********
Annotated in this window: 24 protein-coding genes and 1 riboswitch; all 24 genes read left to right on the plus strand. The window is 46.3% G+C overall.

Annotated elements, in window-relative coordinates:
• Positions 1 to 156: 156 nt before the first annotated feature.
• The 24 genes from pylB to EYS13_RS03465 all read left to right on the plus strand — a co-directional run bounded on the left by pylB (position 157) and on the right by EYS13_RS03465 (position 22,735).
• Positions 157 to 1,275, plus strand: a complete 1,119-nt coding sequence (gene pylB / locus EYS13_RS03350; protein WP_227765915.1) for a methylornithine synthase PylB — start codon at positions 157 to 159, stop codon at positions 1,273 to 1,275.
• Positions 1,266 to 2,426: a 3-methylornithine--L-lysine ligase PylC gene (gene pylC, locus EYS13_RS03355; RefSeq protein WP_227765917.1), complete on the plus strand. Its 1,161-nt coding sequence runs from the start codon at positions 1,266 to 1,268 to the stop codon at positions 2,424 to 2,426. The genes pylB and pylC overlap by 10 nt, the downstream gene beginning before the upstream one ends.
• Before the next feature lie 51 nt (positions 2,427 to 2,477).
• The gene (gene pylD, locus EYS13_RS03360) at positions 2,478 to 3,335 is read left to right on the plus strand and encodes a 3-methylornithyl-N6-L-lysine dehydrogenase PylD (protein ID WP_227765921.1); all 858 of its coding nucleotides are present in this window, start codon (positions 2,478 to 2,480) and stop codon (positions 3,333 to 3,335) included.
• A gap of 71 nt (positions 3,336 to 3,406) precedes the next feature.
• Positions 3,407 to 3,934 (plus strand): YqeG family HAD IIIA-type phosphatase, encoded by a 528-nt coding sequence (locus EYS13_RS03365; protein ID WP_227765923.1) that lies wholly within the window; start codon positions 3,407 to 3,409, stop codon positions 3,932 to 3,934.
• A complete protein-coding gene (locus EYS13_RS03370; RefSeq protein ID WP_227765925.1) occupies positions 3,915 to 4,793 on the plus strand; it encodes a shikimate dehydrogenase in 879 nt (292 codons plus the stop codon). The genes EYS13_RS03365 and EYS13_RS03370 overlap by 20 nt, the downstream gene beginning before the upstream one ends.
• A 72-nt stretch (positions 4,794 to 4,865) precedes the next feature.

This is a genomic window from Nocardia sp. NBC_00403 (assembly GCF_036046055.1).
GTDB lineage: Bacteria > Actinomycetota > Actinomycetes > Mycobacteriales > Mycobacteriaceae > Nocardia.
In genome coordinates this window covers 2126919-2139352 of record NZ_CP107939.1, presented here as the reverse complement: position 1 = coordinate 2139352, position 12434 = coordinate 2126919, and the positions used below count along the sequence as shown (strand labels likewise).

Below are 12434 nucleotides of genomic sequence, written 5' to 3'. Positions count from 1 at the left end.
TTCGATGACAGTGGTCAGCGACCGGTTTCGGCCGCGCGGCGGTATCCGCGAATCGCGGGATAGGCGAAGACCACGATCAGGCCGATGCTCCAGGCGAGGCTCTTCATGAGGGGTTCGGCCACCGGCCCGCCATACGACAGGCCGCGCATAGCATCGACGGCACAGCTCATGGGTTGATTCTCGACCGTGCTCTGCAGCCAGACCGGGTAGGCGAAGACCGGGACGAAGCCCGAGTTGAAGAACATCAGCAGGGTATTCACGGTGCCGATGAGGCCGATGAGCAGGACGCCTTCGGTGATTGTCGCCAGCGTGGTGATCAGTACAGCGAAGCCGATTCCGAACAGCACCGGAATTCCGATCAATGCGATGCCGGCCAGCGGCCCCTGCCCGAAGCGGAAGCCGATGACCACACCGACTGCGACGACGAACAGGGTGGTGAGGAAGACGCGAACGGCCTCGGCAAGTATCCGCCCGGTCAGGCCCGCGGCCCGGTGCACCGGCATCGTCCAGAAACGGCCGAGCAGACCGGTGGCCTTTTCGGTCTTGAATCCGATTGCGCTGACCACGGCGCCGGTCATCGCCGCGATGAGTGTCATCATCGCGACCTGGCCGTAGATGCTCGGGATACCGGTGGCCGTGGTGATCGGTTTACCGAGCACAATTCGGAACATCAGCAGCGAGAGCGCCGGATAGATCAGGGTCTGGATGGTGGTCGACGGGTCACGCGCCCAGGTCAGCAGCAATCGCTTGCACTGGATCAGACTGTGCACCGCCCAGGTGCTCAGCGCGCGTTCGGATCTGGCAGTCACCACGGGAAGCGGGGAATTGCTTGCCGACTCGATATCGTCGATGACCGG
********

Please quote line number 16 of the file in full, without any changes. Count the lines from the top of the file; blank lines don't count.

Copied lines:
Below are 12434 nucleotides of genomic sequence, written 5' to 3'. Positions count from 1 at the left end.